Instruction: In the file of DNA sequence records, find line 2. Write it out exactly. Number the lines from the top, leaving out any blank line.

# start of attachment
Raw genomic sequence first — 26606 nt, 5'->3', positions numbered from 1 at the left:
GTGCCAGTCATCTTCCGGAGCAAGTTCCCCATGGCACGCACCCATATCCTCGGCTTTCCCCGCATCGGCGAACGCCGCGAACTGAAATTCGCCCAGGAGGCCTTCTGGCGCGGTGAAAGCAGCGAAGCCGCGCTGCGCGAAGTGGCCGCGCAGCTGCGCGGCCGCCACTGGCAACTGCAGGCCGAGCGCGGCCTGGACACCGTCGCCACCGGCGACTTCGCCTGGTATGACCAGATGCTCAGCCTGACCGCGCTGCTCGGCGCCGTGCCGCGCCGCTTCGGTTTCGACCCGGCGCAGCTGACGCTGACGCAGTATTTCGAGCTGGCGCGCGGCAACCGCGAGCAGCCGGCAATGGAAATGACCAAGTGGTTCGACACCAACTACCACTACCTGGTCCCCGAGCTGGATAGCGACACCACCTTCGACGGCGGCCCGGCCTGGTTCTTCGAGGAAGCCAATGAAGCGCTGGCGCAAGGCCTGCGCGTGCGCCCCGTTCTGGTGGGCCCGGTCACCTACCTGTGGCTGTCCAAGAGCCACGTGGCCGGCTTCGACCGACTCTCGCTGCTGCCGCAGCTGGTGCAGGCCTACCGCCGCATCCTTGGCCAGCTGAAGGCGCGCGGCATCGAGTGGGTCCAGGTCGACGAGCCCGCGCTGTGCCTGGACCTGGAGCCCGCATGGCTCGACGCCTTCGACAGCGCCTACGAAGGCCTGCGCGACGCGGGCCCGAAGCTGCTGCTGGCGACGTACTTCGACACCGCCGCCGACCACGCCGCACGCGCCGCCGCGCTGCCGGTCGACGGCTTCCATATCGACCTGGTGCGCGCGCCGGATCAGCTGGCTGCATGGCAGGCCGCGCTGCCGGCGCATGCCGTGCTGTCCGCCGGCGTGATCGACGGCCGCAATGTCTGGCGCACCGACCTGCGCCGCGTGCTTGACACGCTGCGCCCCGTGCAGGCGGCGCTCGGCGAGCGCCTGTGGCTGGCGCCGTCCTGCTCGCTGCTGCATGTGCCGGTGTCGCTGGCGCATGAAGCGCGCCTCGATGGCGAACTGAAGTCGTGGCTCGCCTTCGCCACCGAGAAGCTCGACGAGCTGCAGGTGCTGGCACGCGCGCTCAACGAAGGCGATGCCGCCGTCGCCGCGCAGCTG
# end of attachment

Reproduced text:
GTGCCAGTCATCTTCCGGAGCAAGTTCCCCATGGCACGCACCCATATCCTCGGCTTTCCCCGCATCGGCGAACGCCGCGAACTGAAATTCGCCCAGGAGGCCTTCTGGCGCGGTGAAAGCAGCGAAGCCGCGCTGCGCGAAGTGGCCGCGCAGCTGCGCGGCCGCCACTGGCAACTGCAGGCCGAGCGCGGCCTGGACACCGTCGCCACCGGCGACTTCGCCTGGTATGACCAGATGCTCAGCCTGACCGCGCTGCTCGGCGCCGTGCCGCGCCGCTTCGGTTTCGACCCGGCGCAGCTGACGCTGACGCAGTATTTCGAGCTGGCGCGCGGCAACCGCGAGCAGCCGGCAATGGAAATGACCAAGTGGTTCGACACCAACTACCACTACCTGGTCCCCGAGCTGGATAGCGACACCACCTTCGACGGCGGCCCGGCCTGGTTCTTCGAGGAAGCCAATGAAGCGCTGGCGCAAGGCCTGCGCGTGCGCCCCGTTCTGGTGGGCCCGGTCACCTACCTGTGGCTGTCCAAGAGCCACGTGGCCGGCTTCGACCGACTCTCGCTGCTGCCGCAGCTGGTGCAGGCCTACCGCCGCATCCTTGGCCAGCTGAAGGCGCGCGGCATCGAGTGGGTCCAGGTCGACGAGCCCGCGCTGTGCCTGGACCTGGAGCCCGCATGGCTCGACGCCTTCGACAGCGCCTACGAAGGCCTGCGCGACGCGGGCCCGAAGCTGCTGCTGGCGACGTACTTCGACACCGCCGCCGACCACGCCGCACGCGCCGCCGCGCTGCCGGTCGACGGCTTCCATATCGACCTGGTGCGCGCGCCGGATCAGCTGGCTGCATGGCAGGCCGCGCTGCCGGCGCATGCCGTGCTGTCCGCCGGCGTGATCGACGGCCGCAATGTCTGGCGCACCGACCTGCGCCGCGTGCTTGACACGCTGCGCCCCGTGCAGGCGGCGCTCGGCGAGCGCCTGTGGCTGGCGCCGTCCTGCTCGCTGCTGCATGTGCCGGTGTCGCTGGCGCATGAAGCGCGCCTCGATGGCGAACTGAAGTCGTGGCTCGCCTTCGCCACCGAGAAGCTCGACGAGCTGCAGGTGCTGGCACGCGCGCTCAACGAAGGCGATGCCGCCGTCGCCGCGCAGCTG